Consumer Demands And The Smell Of Clean
Companies that manufacture cleaning products are under greater pressure than in past decades to accurately translate the feeling of ‘clean’ for modern health-conscious consumers. The market is getting more and more complex and requiring more and more thinking outside that proverbial box.
One fragrance company executive on vacation on a Caribbean Island, in the hopes of keeping one step ahead of his competitors, ran out on the beach at different times during the day in the hopes of capturing that elusive fresh and clean oceanic smell for use in cleaning products. Such actions cannot alter the oncoming tide of consumer demands concerning the smell of clean, which are persistent, dynamic and often very fickle.
According to a fragrance expert, “Tropical aromas for fresh and clean smelling products…are still popular, but they are evolving, and the market is getting more sophisticated.” Other perfumers have stated, “Consumers may not know what a glacier-carved waterfall actually smells like. They’re fanciful. You want to evoke a feeling or emotion, like when you’re out in a meadow. It doesn’t have to smell like an actual meadow.”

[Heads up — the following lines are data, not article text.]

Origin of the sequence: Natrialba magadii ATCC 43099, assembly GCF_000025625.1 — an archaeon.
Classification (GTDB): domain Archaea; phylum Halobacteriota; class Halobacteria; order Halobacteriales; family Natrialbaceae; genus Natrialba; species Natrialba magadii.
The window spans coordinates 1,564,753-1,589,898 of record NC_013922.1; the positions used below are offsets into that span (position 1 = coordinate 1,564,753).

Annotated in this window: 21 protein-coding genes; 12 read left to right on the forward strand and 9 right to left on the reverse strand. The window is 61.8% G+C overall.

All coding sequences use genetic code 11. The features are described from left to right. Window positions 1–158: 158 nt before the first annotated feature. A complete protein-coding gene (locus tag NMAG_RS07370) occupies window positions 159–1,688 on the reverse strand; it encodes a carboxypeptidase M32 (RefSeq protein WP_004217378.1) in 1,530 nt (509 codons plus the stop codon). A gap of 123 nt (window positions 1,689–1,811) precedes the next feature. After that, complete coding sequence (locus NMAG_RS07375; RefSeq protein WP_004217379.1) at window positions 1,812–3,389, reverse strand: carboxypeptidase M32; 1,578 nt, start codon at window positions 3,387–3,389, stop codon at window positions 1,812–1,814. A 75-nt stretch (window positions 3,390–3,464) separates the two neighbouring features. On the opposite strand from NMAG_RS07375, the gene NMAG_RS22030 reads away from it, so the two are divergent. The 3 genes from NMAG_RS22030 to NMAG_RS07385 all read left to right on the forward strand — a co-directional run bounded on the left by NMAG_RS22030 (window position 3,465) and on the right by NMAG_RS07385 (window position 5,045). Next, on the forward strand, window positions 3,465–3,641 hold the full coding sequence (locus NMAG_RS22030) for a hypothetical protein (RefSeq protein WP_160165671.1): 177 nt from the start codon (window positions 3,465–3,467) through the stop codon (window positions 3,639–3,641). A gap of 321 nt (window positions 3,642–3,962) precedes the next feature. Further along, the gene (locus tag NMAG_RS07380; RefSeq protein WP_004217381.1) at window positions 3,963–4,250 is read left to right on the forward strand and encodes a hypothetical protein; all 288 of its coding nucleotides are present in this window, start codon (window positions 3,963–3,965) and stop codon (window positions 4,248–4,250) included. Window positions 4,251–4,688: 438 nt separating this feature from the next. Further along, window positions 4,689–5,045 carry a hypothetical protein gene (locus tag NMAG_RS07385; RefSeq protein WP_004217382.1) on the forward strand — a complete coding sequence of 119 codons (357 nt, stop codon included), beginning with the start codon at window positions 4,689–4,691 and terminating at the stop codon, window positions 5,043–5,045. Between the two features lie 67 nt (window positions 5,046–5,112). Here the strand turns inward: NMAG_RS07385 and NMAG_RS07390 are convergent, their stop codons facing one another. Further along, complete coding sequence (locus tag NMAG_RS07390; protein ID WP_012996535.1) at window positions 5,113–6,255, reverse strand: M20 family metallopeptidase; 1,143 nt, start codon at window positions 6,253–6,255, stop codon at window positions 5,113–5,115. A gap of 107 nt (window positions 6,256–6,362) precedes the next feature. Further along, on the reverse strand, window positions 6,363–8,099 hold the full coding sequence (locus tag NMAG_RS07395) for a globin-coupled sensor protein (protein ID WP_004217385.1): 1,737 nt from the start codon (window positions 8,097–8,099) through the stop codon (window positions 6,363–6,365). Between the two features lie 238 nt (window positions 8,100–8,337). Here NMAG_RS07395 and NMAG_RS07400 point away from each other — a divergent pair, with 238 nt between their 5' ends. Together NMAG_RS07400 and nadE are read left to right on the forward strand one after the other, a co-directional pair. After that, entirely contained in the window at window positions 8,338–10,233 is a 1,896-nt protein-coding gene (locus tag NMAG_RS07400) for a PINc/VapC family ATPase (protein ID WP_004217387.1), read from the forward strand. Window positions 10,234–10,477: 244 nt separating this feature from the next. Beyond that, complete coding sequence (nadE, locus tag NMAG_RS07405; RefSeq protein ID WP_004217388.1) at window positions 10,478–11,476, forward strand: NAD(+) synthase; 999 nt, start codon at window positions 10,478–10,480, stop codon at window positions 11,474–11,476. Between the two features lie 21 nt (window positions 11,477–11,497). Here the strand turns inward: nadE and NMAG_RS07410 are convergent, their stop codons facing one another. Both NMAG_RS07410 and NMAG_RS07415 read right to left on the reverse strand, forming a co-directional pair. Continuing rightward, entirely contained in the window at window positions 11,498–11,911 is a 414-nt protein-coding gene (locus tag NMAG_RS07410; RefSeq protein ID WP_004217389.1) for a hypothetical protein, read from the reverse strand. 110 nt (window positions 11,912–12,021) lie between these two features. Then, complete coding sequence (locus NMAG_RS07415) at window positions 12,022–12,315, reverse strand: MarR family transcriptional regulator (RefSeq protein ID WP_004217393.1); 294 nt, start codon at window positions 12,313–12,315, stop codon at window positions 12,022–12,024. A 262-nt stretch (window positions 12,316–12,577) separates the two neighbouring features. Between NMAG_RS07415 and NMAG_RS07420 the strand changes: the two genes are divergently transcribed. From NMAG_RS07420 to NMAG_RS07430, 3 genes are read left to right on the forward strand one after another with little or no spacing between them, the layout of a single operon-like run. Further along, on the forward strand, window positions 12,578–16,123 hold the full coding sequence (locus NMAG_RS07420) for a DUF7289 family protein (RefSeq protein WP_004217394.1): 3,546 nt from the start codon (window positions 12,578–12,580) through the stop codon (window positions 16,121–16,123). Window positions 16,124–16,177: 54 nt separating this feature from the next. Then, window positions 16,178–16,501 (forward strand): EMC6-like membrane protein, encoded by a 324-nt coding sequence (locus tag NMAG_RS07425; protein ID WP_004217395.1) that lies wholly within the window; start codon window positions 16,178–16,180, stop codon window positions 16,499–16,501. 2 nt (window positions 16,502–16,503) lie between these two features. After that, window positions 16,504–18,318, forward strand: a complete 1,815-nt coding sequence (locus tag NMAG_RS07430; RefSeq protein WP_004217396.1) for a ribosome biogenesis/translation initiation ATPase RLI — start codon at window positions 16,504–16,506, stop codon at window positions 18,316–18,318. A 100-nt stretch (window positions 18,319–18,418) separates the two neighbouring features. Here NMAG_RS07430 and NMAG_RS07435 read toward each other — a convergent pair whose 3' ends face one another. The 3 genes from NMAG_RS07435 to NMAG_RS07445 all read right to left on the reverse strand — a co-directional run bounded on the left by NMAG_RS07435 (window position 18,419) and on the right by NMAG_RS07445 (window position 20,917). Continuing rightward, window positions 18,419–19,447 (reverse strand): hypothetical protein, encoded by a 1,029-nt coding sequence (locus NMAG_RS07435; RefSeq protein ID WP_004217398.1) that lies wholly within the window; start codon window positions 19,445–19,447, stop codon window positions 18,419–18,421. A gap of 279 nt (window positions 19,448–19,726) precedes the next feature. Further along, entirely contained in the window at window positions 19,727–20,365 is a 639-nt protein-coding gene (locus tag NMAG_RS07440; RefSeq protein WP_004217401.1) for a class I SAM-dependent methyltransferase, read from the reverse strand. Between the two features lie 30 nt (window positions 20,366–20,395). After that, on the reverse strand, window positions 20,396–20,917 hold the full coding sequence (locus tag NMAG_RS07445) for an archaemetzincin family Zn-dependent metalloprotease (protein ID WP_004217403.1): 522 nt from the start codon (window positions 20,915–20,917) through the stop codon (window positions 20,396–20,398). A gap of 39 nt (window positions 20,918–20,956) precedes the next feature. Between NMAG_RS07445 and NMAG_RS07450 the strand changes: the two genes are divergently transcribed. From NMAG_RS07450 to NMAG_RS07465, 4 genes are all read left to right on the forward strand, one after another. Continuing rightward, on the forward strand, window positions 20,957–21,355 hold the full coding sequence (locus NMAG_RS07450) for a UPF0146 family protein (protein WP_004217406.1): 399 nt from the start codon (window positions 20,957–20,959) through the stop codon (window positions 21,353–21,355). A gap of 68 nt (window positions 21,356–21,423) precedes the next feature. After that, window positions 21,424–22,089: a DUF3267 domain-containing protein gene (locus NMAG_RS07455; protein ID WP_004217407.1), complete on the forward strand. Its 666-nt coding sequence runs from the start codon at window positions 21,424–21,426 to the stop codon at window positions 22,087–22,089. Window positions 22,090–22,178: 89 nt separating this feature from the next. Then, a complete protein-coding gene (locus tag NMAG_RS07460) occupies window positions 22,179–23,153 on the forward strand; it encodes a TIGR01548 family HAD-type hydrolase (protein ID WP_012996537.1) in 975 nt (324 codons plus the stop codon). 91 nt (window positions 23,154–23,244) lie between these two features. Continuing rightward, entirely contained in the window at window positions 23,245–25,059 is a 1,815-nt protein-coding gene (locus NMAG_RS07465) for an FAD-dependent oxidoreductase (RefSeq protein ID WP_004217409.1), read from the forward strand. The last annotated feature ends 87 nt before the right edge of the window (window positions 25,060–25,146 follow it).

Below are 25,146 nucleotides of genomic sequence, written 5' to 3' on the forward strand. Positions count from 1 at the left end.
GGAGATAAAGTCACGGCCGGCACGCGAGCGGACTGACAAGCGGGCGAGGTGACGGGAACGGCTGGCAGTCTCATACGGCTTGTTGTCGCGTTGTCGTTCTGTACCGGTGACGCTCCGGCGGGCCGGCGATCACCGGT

The Evolution of ‘Clean’ In Household Products
The vast array of scents that evoke cleanliness are made possible by the myriad of advances and innovations in the world of chemistry. New surfactants (which cause liquid to spread out rather than collect in droplets) and solvents have not only increased cleaning efficiency over the years, they also are not as odorous as older formulas, which contained bleach and ammonia.
According to Amy Marks-McGee of Trendincite LLC, a creative service consultancy that specializes in fragrance marketing: “Cleaning products were once marketed as functional, and consumers expected functional, hard-working scents. Today consumers are looking for experiential scents regardless of the products they use…and are interested in greener and more natural ingredients.
In products promising ‘clean’ and ‘fresh,’ this translates into greener chemistry and the use of natural ingredients or fragrances such as herbs and flowers.” The process of creating a “clean smell” that sells into thousands of consumer products is not unlike the composition of a musical symphony.